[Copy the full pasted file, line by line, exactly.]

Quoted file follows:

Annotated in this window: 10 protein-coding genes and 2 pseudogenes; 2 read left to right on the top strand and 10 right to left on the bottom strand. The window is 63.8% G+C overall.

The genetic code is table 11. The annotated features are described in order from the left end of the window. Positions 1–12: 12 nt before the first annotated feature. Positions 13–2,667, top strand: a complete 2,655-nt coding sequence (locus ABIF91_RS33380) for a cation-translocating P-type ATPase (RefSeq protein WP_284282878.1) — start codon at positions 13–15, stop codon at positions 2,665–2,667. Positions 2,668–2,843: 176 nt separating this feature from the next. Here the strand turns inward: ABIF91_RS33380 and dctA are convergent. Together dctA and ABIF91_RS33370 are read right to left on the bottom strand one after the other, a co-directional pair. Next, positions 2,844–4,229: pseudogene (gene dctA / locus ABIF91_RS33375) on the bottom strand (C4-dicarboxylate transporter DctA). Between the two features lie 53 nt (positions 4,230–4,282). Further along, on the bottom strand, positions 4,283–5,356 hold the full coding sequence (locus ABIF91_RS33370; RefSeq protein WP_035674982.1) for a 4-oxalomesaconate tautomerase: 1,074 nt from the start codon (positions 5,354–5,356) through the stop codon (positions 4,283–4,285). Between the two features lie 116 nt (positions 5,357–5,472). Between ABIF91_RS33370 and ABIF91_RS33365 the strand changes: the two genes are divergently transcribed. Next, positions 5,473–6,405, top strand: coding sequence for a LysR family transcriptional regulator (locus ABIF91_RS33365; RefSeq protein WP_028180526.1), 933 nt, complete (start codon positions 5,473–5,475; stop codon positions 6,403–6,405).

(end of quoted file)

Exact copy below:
Annotated in this window: 10 protein-coding genes and 2 pseudogenes; 2 read left to right on the top strand and 10 right to left on the bottom strand. The window is 63.8% G+C overall.

The genetic code is table 11. The annotated features are described in order from the left end of the window. Positions 1–12: 12 nt before the first annotated feature. Positions 13–2,667, top strand: a complete 2,655-nt coding sequence (locus ABIF91_RS33380) for a cation-translocating P-type ATPase (RefSeq protein WP_284282878.1) — start codon at positions 13–15, stop codon at positions 2,665–2,667. Positions 2,668–2,843: 176 nt separating this feature from the next. Here the strand turns inward: ABIF91_RS33380 and dctA are convergent. Together dctA and ABIF91_RS33370 are read right to left on the bottom strand one after the other, a co-directional pair. Next, positions 2,844–4,229: pseudogene (gene dctA / locus ABIF91_RS33375) on the bottom strand (C4-dicarboxylate transporter DctA). Between the two features lie 53 nt (positions 4,230–4,282). Further along, on the bottom strand, positions 4,283–5,356 hold the full coding sequence (locus ABIF91_RS33370; RefSeq protein WP_035674982.1) for a 4-oxalomesaconate tautomerase: 1,074 nt from the start codon (positions 5,354–5,356) through the stop codon (positions 4,283–4,285). Between the two features lie 116 nt (positions 5,357–5,472). Between ABIF91_RS33370 and ABIF91_RS33365 the strand changes: the two genes are divergently transcribed. Next, positions 5,473–6,405, top strand: coding sequence for a LysR family transcriptional regulator (locus ABIF91_RS33365; RefSeq protein WP_028180526.1), 933 nt, complete (start codon positions 5,473–5,475; stop codon positions 6,403–6,405).